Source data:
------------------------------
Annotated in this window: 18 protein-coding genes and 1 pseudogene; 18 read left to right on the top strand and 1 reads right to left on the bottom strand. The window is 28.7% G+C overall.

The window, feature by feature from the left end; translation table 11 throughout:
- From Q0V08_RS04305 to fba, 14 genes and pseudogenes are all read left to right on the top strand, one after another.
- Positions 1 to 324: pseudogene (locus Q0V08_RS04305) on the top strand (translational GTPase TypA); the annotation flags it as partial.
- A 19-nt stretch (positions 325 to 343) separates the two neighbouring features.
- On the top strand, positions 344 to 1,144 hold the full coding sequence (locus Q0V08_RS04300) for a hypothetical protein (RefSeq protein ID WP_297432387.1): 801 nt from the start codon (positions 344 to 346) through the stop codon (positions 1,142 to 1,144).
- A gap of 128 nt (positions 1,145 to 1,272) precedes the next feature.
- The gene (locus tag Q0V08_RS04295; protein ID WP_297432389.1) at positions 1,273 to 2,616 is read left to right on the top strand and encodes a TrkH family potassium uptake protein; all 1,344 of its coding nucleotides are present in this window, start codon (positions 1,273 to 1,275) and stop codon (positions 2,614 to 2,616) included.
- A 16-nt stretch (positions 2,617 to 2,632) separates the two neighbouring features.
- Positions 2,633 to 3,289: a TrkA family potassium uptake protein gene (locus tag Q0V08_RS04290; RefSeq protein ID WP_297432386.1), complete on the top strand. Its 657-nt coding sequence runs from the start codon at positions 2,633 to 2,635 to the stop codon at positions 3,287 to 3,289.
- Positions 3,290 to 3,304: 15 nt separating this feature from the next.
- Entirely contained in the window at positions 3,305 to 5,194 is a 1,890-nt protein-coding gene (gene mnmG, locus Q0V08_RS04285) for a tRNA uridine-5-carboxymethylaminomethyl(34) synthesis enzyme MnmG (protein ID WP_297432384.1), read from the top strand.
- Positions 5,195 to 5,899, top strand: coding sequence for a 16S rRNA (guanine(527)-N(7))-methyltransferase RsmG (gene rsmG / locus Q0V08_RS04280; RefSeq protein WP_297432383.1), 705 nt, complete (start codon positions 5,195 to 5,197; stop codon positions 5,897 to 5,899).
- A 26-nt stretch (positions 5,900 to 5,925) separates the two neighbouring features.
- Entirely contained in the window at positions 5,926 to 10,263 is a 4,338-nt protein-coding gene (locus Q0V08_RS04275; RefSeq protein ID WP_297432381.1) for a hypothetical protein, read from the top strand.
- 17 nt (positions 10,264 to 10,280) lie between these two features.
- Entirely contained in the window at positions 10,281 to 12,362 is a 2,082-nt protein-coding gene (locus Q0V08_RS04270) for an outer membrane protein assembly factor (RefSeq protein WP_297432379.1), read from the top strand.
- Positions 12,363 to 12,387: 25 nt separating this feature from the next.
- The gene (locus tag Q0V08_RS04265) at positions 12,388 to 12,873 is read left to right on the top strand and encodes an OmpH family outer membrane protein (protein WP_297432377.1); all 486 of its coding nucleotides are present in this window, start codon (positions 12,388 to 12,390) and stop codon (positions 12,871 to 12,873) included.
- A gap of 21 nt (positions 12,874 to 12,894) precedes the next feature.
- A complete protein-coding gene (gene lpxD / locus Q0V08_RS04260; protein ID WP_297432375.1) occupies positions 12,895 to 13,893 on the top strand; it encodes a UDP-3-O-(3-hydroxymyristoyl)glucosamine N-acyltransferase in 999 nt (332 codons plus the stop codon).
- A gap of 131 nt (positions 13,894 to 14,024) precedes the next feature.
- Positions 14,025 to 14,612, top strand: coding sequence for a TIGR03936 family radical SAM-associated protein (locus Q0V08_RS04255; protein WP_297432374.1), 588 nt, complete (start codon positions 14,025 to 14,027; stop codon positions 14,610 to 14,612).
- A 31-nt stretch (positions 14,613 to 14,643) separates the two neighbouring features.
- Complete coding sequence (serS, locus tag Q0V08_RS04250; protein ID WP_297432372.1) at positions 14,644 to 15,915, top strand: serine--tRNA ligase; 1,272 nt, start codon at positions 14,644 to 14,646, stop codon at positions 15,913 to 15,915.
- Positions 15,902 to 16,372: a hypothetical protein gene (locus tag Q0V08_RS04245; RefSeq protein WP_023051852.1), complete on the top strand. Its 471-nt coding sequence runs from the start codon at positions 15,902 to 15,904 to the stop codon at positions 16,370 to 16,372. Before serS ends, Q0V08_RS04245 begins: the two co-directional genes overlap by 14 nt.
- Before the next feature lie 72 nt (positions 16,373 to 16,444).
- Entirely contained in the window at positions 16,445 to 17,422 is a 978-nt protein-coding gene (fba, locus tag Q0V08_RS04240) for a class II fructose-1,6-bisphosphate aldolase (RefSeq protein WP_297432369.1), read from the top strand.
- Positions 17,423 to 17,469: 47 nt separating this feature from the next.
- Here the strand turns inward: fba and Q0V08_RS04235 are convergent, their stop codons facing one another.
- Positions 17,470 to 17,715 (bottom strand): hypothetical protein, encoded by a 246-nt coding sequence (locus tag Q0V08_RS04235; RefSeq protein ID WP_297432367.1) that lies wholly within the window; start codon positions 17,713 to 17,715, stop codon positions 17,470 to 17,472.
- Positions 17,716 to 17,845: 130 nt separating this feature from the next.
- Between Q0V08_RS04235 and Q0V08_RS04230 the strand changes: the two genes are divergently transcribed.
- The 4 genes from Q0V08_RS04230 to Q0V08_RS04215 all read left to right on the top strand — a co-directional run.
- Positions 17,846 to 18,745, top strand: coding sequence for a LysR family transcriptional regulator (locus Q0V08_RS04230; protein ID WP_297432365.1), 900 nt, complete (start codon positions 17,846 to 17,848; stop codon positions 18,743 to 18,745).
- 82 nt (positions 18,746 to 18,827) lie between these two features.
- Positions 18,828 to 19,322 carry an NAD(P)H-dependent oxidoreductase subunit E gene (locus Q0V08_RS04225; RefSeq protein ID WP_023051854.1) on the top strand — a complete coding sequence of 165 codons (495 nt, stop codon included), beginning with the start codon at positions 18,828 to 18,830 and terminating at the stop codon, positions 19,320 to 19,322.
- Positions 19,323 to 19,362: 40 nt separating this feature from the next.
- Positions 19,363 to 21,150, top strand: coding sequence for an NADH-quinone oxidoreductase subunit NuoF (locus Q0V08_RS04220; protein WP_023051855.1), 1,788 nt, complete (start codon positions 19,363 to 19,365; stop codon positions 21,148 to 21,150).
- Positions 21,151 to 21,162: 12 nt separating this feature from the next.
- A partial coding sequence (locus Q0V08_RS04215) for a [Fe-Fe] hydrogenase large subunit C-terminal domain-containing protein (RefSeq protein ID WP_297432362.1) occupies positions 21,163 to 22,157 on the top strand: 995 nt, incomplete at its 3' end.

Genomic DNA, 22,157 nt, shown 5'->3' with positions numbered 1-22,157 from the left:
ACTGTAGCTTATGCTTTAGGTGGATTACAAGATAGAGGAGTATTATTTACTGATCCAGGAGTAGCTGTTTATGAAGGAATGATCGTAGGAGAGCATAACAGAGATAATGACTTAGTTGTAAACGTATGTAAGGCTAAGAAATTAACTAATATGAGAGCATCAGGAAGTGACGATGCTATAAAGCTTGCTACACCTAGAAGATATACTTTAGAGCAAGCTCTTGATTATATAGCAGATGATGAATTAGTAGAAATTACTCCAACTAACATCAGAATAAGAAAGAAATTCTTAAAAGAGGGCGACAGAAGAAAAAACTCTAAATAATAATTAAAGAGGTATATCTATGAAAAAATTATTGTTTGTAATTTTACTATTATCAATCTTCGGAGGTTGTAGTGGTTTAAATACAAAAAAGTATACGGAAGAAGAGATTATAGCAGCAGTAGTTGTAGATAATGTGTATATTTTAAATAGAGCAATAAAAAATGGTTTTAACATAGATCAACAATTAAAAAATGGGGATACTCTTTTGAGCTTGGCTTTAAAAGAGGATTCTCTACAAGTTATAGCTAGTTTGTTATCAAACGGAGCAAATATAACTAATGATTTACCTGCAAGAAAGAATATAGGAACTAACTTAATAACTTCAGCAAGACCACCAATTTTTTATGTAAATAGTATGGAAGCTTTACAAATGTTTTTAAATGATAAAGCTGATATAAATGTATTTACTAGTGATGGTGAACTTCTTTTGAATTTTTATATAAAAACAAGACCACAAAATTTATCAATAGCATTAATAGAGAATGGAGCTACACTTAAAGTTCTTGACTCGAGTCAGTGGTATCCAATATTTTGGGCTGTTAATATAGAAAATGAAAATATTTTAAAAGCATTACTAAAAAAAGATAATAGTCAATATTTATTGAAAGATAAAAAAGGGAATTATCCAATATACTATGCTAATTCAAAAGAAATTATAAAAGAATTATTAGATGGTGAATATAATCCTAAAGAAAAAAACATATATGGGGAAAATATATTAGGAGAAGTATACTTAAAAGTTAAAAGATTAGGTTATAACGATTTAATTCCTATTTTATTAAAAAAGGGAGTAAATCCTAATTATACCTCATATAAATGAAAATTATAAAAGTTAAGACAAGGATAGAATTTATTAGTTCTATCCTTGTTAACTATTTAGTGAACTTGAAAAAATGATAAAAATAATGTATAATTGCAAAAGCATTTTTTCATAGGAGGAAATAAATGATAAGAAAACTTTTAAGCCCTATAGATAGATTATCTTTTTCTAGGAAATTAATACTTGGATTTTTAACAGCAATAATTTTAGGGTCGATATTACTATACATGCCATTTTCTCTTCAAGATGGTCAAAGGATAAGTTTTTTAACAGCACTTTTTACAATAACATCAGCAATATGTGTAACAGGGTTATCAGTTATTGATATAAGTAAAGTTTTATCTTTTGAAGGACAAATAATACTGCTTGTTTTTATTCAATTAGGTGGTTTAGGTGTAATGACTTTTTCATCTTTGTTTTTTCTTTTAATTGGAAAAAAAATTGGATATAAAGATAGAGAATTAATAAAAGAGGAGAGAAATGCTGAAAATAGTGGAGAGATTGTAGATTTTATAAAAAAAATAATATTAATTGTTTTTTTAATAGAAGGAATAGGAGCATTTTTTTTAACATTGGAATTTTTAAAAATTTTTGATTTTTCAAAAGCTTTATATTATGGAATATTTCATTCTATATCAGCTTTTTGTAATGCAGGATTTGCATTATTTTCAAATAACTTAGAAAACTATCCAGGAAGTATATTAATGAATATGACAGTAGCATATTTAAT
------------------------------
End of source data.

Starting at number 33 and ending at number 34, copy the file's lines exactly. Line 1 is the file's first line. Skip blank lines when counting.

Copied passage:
- Between Q0V08_RS04235 and Q0V08_RS04230 the strand changes: the two genes are divergently transcribed.
- The 4 genes from Q0V08_RS04230 to Q0V08_RS04215 all read left to right on the top strand — a co-directional run.